Ok – that’s the background on aggregations.  To see this information – we will need to look at the StandardDatasetAggregation table.

select * from StandardDatasetAggregation

That table contains all the datasets, and their aggregation settings.  To help make more sense of this –  I will join the dataset and the StandardDatasetAggregation tables in a single query – to only show you what you need to look at:

SELECT DataSetDefaultName, 
FROM StandardDatasetAggregation sda 
INNER JOIN dataset ds on ds.datasetid = sda.datasetid 
ORDER BY DataSetDefaultName

This query will give us the common dataset name, the aggregation type, and the current maximum retention setting.

For the AggregationTypeId:

0 = Raw

20 = Hourly

30 = Daily

Here is my output:

DataSetDefaultName AggregationTypeId MaxDataAgeDays
Alert data set 0 400
Client Monitoring data set 0 30
Client Monitoring data set 30 400
Event data set 0 100
Microsoft.Windows.Client.Vista.Dataset.ClientPerf 0 7
Microsoft.Windows.Client.Vista.Dataset.ClientPerf 30 91
Microsoft.Windows.Client.Vista.Dataset.DiskFailure 0 7
Microsoft.Windows.Client.Vista.Dataset.DiskFailure 30 182
Microsoft.Windows.Client.Vista.Dataset.Memory 0 7
Microsoft.Windows.Client.Vista.Dataset.Memory 30 91
Microsoft.Windows.Client.Vista.Dataset.ShellPerf 0 7
Microsoft.Windows.Client.Vista.Dataset.ShellPerf 30 91
Performance data set 0 10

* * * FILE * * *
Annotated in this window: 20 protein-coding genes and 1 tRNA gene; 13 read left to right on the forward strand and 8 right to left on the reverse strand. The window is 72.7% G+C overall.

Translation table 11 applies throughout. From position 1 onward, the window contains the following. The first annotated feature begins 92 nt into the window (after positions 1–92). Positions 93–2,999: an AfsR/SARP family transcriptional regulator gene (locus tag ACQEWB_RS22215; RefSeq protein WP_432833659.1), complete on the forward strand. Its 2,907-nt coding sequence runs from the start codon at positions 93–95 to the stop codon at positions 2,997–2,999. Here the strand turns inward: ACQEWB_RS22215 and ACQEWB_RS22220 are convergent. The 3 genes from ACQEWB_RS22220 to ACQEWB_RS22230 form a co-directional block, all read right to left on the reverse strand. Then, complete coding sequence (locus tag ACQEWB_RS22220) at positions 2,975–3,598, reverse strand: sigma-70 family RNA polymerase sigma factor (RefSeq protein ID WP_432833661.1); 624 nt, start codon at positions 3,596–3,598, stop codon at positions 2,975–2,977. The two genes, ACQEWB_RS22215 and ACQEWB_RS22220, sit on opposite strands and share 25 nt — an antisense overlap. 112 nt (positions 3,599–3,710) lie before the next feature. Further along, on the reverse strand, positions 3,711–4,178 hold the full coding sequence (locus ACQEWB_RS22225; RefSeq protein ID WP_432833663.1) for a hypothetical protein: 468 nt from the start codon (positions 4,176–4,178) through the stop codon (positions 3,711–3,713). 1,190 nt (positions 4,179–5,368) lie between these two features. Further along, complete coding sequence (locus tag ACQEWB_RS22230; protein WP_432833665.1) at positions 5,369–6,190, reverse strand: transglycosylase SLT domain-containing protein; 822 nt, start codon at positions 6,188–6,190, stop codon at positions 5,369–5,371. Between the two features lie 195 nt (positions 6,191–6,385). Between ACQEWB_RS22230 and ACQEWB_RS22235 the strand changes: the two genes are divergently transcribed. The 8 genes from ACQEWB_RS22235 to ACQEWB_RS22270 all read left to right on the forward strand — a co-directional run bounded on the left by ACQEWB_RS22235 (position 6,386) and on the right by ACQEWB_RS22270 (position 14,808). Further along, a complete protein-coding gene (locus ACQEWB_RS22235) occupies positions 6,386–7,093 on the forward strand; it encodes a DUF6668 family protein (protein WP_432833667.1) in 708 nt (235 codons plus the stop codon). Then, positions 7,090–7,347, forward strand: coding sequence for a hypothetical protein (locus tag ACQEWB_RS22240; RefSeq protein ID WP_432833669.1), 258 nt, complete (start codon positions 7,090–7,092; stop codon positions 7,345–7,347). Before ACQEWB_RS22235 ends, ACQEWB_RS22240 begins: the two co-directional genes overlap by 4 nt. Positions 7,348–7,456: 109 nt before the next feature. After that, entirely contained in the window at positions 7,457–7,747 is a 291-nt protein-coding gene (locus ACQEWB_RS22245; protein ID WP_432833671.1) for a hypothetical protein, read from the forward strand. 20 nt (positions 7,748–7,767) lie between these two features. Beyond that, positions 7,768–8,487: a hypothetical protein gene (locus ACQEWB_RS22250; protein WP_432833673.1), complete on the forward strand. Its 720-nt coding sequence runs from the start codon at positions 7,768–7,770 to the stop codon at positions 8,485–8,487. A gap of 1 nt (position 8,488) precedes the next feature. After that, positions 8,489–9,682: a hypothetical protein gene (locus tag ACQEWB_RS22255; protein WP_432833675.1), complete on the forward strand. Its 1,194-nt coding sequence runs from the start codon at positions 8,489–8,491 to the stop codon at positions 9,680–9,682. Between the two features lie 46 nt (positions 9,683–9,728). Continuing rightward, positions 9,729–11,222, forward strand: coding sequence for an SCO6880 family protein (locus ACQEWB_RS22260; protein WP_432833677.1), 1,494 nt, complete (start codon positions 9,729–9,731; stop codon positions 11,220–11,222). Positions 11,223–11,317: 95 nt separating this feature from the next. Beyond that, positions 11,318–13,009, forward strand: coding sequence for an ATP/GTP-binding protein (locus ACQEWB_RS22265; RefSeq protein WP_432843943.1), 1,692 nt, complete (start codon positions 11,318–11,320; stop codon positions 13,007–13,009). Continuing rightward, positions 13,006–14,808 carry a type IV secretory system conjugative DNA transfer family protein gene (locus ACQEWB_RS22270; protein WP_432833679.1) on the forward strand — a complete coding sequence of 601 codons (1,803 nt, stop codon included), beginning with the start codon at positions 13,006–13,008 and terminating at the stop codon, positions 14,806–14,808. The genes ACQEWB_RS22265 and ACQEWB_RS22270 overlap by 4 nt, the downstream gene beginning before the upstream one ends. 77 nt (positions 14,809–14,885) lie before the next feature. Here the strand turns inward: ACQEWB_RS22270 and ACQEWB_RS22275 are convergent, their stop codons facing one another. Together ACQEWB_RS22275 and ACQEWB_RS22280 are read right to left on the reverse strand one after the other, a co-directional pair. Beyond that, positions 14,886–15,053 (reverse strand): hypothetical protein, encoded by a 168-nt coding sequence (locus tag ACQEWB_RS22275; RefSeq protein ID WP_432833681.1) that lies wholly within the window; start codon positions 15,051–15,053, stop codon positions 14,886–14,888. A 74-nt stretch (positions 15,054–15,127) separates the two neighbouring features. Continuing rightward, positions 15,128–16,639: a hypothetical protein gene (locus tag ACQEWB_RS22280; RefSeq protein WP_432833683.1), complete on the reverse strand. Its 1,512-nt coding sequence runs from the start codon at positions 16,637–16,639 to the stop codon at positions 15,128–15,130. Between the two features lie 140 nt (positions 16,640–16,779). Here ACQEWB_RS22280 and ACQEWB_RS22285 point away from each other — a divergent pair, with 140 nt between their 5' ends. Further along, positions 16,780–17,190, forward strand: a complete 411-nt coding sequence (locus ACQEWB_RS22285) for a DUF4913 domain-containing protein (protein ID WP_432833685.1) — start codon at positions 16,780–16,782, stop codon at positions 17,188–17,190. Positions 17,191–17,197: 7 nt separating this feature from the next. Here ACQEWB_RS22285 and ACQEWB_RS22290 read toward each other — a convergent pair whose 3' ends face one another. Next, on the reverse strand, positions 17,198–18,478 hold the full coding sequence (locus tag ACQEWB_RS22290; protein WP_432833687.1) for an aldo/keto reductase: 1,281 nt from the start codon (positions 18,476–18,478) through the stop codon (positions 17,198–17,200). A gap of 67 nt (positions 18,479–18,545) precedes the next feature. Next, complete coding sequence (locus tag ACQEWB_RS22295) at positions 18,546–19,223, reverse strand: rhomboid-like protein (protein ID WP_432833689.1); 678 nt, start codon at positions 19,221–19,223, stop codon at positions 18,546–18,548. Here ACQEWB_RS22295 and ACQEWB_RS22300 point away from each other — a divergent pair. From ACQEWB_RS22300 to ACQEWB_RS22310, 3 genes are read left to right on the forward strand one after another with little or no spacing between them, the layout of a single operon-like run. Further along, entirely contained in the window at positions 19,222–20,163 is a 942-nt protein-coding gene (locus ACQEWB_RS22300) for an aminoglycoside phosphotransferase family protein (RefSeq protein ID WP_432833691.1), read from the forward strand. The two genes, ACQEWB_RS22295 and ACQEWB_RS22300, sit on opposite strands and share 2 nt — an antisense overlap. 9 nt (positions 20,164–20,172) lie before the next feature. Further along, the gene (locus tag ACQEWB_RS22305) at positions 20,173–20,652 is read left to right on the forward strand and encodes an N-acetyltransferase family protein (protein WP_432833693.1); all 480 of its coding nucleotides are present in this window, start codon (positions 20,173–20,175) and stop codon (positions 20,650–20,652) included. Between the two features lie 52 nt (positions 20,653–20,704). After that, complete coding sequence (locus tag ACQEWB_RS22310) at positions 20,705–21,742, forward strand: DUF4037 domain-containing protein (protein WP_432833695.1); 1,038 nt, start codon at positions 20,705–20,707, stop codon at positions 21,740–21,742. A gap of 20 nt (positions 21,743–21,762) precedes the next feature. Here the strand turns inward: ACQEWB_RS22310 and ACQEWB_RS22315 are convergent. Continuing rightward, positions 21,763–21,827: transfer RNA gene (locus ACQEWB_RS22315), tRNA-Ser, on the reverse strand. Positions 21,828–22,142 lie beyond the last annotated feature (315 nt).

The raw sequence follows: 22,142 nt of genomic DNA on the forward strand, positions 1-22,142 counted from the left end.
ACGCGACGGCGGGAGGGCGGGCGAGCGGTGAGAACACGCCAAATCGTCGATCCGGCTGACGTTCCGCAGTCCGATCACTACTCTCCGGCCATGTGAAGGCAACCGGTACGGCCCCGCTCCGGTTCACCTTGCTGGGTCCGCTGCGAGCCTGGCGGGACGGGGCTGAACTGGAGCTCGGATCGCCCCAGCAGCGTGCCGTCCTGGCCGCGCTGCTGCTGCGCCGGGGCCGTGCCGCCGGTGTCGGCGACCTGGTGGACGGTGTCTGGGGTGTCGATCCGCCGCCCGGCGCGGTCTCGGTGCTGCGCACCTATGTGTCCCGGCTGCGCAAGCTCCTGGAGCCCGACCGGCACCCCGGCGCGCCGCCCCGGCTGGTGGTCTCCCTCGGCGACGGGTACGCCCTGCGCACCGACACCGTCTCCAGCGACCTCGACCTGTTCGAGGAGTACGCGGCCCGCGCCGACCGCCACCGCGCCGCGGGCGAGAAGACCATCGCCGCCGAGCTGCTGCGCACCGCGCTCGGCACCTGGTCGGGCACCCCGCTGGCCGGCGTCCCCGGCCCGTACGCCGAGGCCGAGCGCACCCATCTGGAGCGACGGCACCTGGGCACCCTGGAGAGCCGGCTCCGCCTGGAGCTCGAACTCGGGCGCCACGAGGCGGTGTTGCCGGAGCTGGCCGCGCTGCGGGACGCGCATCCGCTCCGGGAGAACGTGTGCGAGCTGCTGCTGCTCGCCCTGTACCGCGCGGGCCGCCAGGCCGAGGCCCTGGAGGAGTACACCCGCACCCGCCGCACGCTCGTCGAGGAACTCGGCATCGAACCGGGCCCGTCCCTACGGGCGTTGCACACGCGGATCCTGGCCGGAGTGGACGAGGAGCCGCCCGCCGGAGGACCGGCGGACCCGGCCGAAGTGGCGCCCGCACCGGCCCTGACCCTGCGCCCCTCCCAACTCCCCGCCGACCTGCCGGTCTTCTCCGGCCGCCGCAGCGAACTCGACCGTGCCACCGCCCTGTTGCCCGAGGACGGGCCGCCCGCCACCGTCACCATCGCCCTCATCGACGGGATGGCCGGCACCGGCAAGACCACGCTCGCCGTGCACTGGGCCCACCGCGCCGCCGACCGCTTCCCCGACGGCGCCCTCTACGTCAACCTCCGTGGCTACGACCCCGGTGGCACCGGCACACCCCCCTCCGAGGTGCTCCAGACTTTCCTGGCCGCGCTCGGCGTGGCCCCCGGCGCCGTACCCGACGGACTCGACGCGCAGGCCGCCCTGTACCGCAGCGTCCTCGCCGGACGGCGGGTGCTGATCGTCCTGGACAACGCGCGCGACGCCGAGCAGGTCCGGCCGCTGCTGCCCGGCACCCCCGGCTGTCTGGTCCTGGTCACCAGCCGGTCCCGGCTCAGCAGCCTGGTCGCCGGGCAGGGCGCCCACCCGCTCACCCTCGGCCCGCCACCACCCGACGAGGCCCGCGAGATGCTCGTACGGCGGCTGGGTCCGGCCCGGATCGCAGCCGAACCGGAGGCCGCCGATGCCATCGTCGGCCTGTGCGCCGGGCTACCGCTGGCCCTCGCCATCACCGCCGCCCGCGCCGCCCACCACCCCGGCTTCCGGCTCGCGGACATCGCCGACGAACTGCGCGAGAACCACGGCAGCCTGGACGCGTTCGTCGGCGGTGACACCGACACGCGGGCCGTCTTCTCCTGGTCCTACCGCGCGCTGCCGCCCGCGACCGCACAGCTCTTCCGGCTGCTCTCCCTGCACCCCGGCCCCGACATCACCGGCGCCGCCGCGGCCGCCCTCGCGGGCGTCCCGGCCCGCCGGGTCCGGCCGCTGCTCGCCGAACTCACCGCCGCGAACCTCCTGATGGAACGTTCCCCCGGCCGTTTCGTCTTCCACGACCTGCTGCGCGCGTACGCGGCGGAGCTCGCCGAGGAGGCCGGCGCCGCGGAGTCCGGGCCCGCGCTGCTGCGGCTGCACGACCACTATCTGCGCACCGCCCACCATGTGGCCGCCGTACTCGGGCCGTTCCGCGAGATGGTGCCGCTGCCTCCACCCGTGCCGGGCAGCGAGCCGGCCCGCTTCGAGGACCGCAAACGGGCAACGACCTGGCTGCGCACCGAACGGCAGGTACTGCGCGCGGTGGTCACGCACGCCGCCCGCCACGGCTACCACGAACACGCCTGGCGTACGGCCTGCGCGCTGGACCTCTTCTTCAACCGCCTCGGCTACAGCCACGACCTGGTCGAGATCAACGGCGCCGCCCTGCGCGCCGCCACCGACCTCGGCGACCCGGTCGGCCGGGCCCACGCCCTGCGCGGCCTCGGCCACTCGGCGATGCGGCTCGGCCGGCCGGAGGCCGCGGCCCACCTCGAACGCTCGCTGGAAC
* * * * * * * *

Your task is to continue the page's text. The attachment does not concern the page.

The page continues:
Performance data set 20 400
Performance data set 30 400
State data set 0 180
State data set 20 400
State data set 30 400


You will probably notice – that we only keep 10 days of RAW Performance by default.  Generally – you don’t want to mess with this.  This is simply to keep a short amount of raw data – to build our hourly and daily aggregations from.  All built in performance reports in SCOM run from Hourly, or Daily aggregations by default.


Now we are cooking!

Fortunately – there is a command line tool published that will help make changes to these retention periods, and provide more information about how much data we have currently.  This tool is called DWDATARP.EXE.  It is available for download HERE.

This gives us a nice way to view the current settings.  Download this to your tools machine, your RMS, or directly on your warehouse machine.  Run it from a command line.

Run just the tool with no parameters to get help:   


To get our current settings – run the tool with ONLY the –s (server\instance) and –d (database) parameters.  This will output the current settings.  However – it does not format well to the screen – so output it to a TXT file and open it:

C:\>dwdatarp.exe -s OMDW\i01 -d OperationsManagerDW > c:\dwoutput.txt

Here is my output (I removed some of the vista/client garbage for brevity)


Dataset name Aggregation name Max Age Current Size, Kb
Alert data set Raw data 400 18,560 ( 1%)
Client Monitoring data set Raw data 30 0 ( 0%)
Client Monitoring data set Daily aggregations 400 16 ( 0%)
Configuration dataset Raw data 400 153,016 ( 4%)
Event data set Raw data 100 1,348,168 ( 37%)
Performance data set Raw data 10 467,552 ( 13%)
Performance data set Hourly aggregations 400 1,265,160 ( 35%)
Performance data set Daily aggregations 400 61,176 ( 2%)
State data set Raw data 180 13,024 ( 0%)
State data set Hourly aggregations 400 305,120 ( 8%)
State data set Daily aggregations 400 20,112 ( 1%)


Right off the bat – I can see how little data that daily performance actually consumes.  I can see how much data that only 10 days of RAW perf data consume.  I also see a surprising amount of event data consuming space in the database.  Typically – you will see that perf hourly will consume the most space in a warehouse.


So – with this information in hand – I can do two things….

  • I can know what is using up most of the space in my warehouse.